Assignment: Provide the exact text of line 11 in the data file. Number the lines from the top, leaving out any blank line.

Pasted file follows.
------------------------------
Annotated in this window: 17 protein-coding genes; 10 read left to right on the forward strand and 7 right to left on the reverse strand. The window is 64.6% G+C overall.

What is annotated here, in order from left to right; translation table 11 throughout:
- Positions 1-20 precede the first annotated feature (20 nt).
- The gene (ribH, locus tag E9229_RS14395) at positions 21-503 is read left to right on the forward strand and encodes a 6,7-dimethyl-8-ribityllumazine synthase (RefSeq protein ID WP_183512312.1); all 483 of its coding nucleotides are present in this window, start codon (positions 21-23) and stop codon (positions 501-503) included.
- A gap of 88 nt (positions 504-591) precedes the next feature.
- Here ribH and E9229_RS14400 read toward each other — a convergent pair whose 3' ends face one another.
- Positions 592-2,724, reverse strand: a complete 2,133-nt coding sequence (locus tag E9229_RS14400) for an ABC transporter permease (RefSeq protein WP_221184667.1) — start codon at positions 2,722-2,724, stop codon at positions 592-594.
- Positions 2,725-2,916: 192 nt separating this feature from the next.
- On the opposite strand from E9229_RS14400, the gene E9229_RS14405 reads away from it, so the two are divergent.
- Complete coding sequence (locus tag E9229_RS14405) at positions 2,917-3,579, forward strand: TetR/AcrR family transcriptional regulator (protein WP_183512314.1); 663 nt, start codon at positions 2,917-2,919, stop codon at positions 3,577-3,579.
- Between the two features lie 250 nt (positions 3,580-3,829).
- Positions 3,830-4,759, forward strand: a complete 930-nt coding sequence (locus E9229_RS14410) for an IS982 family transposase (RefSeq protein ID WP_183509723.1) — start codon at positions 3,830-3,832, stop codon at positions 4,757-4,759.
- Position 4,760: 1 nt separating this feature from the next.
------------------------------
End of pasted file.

- Between the two features lie 250 nt (positions 3,580-3,829).